The Mad Square: Revolution and reaction in Weimar Germany

Mad Square
Modernity in German Art 1910-1937, formerly at Melbourne NGV

“A dissolution of the social order was expected by the hour” said the German Minister of Finance in 1923, reflecting on the revolutionary year just passed. The artworks in Mad Square certainly give a sense of incredible social instability in Germany between 1910-1937 and the contest between revolution and reaction.

Expressionists and WWI
The exhibition begins with nightmarish paintings of apocalypse and destruction. Artists like George Grosz, Max Beckmann and Otto Dix lived through the battlefields of WWI. They were horrified to learn the truth behind the hollow pro-war patriotism that even the German Social Democratic Party (SPD) promoted in 1914. These artists’ sense of betrayal and trauma is visible in images of the war wounded, syphilitic prostitutes, death, suicide, extreme poverty and sexual violence.

Towards the end of WWI German workers and soldiers began to turn their war against Russia into a war against their own ruling class. The naked class conflict is captured by Grosz’s series The Robbers, juxtaposing the undeserving wealth of the capitalist class against the stark poverty of the majority. As strikes and mutinies of millions developed into revolution, artists of this period formed an artists’ soviet and produced revolutionary posters encouraging workers’ power.

Nowhere in the exhibition cues does it say that the revolution was brutally crushed. But a few artworks give it away. One by Cesar Klein reads “Whoever does not work is the gravedigger for his own children”. The other, by Johannes Safis, shows a Russian wolf lurking over a pool of red blood with a destroyed city in the background, and reads “Bolshevism means to drown the world in blood”.

And sure enough there was a blood bath—but it was not unleashed by the Bolsheviks, or the revolutionaries in Germany.

The image of the brutal counter-revolution is a woodcut by Kathe Kollwitz called Memorial for Karl Liebknecht that shows workers mourning his murder at the hands of the Freikorps, the highly-paid mercenary force put together by the SPD leadership for the express purpose of killing off the revolution. These thugs were the first modern Germans to use the swastika as their symbol.

The art of the radical Dada movement captures the entirely unsettled and unresolved social and political tensions that followed the leaders of the counter-revolution into the Weimar period.

Balance, by Hannah Hoch is, ironically, a destabilising sight. Two figures assembled out of the body parts of adults and children, males and females, precariously prop each other up on the edge of a plank. The unfinished, ripped edges, and the sense that all component parts of this collage could easily collapse, reflect the instability and crisis still endemic in Germany throughout the 1920s.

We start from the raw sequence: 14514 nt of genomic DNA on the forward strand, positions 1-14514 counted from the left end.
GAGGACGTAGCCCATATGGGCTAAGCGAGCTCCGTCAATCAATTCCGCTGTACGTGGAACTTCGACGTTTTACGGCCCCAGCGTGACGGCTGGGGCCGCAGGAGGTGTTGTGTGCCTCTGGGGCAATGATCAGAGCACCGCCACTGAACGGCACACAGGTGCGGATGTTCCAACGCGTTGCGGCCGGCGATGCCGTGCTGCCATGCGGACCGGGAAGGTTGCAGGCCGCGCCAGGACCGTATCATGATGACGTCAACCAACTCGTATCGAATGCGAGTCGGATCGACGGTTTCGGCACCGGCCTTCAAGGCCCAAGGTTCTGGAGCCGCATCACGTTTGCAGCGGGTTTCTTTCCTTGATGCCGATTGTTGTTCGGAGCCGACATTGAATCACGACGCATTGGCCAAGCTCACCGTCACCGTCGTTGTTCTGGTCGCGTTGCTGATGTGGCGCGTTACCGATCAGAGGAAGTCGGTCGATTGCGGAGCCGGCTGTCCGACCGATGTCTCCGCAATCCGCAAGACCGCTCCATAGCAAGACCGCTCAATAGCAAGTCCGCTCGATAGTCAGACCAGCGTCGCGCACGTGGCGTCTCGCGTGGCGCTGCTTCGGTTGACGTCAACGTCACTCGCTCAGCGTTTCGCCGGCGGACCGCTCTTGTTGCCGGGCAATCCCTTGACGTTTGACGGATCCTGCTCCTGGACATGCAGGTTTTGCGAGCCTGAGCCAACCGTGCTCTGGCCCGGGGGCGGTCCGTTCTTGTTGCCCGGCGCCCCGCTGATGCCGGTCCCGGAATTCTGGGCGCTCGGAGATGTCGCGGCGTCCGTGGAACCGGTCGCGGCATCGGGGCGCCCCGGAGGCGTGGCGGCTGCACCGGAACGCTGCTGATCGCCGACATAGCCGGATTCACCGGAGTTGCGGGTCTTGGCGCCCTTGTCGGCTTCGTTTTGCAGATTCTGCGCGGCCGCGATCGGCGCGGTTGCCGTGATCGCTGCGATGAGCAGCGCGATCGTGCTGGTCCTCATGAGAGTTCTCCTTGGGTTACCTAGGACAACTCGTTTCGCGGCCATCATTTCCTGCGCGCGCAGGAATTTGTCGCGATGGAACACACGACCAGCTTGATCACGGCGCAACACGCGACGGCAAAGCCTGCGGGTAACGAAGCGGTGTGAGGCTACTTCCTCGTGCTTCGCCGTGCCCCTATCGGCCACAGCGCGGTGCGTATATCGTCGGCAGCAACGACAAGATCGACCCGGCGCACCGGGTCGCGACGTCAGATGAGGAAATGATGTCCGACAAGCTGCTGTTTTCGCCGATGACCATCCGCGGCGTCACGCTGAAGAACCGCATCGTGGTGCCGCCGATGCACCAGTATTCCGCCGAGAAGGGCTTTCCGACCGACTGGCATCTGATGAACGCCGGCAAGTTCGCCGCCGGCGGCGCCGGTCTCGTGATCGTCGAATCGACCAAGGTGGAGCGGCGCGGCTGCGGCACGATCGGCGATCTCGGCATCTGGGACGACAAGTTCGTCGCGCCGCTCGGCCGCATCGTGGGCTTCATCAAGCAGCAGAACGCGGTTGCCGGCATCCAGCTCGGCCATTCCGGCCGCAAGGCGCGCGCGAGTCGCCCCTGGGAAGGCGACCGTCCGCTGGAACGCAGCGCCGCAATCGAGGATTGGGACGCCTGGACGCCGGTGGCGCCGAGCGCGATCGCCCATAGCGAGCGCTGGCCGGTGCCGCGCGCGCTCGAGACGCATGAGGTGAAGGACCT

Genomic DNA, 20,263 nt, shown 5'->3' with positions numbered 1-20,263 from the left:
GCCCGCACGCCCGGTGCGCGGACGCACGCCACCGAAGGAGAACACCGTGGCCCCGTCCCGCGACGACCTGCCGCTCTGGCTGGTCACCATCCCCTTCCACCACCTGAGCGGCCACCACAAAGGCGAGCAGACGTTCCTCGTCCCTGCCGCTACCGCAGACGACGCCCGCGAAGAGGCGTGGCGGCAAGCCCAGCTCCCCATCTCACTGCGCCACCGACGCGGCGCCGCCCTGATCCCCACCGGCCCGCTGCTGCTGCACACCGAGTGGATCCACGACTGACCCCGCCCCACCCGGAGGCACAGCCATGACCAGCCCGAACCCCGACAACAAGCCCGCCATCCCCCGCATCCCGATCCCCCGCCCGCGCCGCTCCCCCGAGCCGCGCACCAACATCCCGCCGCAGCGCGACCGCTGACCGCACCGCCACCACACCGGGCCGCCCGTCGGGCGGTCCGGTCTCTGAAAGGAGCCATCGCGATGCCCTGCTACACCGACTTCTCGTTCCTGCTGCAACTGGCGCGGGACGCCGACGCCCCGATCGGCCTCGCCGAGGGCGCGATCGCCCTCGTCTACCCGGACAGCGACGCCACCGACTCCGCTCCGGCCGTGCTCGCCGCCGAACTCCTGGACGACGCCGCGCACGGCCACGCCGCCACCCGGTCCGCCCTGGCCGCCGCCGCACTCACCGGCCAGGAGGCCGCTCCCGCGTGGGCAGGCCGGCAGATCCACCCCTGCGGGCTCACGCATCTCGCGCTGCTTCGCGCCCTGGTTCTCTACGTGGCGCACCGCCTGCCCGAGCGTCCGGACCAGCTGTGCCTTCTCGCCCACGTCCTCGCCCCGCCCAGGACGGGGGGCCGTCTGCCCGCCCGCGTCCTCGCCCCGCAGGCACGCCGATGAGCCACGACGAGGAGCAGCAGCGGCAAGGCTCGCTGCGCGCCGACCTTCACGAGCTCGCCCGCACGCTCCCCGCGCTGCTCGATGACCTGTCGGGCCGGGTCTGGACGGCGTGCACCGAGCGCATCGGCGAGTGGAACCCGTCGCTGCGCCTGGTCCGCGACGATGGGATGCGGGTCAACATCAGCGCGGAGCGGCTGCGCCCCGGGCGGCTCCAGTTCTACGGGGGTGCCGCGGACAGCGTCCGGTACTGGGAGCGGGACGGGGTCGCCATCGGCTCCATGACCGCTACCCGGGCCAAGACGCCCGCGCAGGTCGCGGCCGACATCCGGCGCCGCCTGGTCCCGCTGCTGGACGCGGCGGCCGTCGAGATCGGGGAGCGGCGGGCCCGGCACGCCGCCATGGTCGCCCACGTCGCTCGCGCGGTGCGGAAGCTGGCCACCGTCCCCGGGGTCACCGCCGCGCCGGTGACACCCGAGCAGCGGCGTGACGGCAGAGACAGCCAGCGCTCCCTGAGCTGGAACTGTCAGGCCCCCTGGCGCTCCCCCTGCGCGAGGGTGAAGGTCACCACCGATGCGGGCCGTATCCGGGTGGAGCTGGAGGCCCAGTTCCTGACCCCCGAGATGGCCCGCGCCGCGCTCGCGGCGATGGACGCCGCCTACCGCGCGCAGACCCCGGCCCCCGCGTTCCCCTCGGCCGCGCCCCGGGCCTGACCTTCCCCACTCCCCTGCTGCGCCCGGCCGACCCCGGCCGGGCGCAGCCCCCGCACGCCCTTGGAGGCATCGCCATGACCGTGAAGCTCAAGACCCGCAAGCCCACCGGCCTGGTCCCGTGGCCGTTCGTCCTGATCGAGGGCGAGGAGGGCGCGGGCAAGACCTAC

The ruling class turned again to the extreme right to help reinforce the crumbling social order, and the Nazis climbed to power in the 1930s with the support of the very wealthy.

John Heartfield, leading Dadaist and member of the Communist Party, created urgent, searing critiques of Hitler’s propaganda and the role of capital in the rise of the Nazis. Adolf, the Superman: swallows gold and spouts rubbish connects the wealthy industrialists of the Rhur and their investment in the fascist party through photomontage.

Similarly, The meaning of Geneva: where capital lives, peace cannot live shows the dove of peace bayoneted in front of the League of Nations headquarters. The image punctures illusions that the collaboration of imperialist powers in the League of Nations (precursor to United Nations) could have averted the rise of fascism.

Degenerate Art
In 1933 the Nazis seized power and took control of cultural life. Goebbels, as head of propaganda, removed “undesirable” museum directors and university professors.

The Nazis confiscated approximately 20,000 works by more than 1400 artists. German artists fled into exile or were interned and killed in concentration camps. Felix Nussbaum painted The Mad Square in 1931, depicting the rise of a menacing force. In 1944 he was deported to Auschwitz where he died.

The last art works in the exhibition are photos of the Nazi’s Degenerate Art exhibitions. Audiences were encouraged to disapprove of and ridicule socially and artistically progressive works. They were presented under inflammatory and racist slogans, like “Revelation of the Jewish racial soul”, and “Paid for by the taxes of the German working people”. Fascism had killed off the Modernist art movement along with hopes for a revolution in Germany.

Trotsky said that “art, like science, not only does not seek orders, but by its very essence, cannot tolerate them.” The art of Mad Square provides an excellent example of the rebelliousness and creativity of artists rejecting the social order and giving expression to revolutionary discontent.

By Lucy Honan


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